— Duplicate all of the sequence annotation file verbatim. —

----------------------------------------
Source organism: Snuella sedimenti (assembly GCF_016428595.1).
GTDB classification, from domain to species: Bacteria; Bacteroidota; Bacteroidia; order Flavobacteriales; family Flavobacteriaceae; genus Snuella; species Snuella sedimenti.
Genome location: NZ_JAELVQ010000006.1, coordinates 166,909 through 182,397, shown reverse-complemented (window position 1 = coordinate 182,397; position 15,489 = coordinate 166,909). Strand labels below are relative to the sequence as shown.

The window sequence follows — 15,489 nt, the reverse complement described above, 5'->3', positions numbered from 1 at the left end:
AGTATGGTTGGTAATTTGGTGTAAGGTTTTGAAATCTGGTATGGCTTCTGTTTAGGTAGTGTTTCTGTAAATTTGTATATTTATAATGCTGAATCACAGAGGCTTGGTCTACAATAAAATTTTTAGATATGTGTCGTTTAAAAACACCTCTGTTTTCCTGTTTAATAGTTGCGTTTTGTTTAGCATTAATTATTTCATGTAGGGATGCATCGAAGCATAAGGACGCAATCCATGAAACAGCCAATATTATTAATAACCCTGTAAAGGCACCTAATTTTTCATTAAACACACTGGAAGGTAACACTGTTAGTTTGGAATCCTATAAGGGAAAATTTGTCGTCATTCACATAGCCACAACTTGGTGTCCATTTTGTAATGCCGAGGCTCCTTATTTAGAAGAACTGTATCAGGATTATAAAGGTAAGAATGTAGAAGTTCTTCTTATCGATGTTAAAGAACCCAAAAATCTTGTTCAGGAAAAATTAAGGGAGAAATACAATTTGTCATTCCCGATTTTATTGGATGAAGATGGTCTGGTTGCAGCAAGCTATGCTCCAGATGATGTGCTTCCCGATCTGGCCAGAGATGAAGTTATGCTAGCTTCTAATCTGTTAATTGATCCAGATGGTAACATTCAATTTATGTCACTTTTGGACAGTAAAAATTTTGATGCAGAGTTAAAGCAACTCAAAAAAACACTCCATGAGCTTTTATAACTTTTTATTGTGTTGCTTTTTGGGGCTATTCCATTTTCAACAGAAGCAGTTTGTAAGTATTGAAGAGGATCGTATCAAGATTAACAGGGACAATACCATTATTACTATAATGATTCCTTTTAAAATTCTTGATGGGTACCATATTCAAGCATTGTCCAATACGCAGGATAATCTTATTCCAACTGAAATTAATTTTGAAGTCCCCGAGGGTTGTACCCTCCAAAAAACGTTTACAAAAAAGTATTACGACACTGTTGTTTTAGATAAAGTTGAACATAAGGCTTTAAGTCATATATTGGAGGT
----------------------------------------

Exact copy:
Source organism: Snuella sedimenti (assembly GCF_016428595.1).
GTDB classification, from domain to species: Bacteria; Bacteroidota; Bacteroidia; order Flavobacteriales; family Flavobacteriaceae; genus Snuella; species Snuella sedimenti.
Genome location: NZ_JAELVQ010000006.1, coordinates 166,909 through 182,397, shown reverse-complemented (window position 1 = coordinate 182,397; position 15,489 = coordinate 166,909). Strand labels below are relative to the sequence as shown.

The window sequence follows — 15,489 nt, the reverse complement described above, 5'->3', positions numbered from 1 at the left end:
AGTATGGTTGGTAATTTGGTGTAAGGTTTTGAAATCTGGTATGGCTTCTGTTTAGGTAGTGTTTCTGTAAATTTGTATATTTATAATGCTGAATCACAGAGGCTTGGTCTACAATAAAATTTTTAGATATGTGTCGTTTAAAAACACCTCTGTTTTCCTGTTTAATAGTTGCGTTTTGTTTAGCATTAATTATTTCATGTAGGGATGCATCGAAGCATAAGGACGCAATCCATGAAACAGCCAATATTATTAATAACCCTGTAAAGGCACCTAATTTTTCATTAAACACACTGGAAGGTAACACTGTTAGTTTGGAATCCTATAAGGGAAAATTTGTCGTCATTCACATAGCCACAACTTGGTGTCCATTTTGTAATGCCGAGGCTCCTTATTTAGAAGAACTGTATCAGGATTATAAAGGTAAGAATGTAGAAGTTCTTCTTATCGATGTTAAAGAACCCAAAAATCTTGTTCAGGAAAAATTAAGGGAGAAATACAATTTGTCATTCCCGATTTTATTGGATGAAGATGGTCTGGTTGCAGCAAGCTATGCTCCAGATGATGTGCTTCCCGATCTGGCCAGAGATGAAGTTATGCTAGCTTCTAATCTGTTAATTGATCCAGATGGTAACATTCAATTTATGTCACTTTTGGACAGTAAAAATTTTGATGCAGAGTTAAAGCAACTCAAAAAAACACTCCATGAGCTTTTATAACTTTTTATTGTGTTGCTTTTTGGGGCTATTCCATTTTCAACAGAAGCAGTTTGTAAGTATTGAAGAGGATCGTATCAAGATTAACAGGGACAATACCATTATTACTATAATGATTCCTTTTAAAATTCTTGATGGGTACCATATTCAAGCATTGTCCAATACGCAGGATAATCTTATTCCAACTGAAATTAATTTTGAAGTCCCCGAGGGTTGTACCCTCCAAAAAACGTTTACAAAAAAGTATTACGACACTGTTGTTTTAGATAAAGTTGAACATAAGGCTTTAAGTCATATATTGGAGGT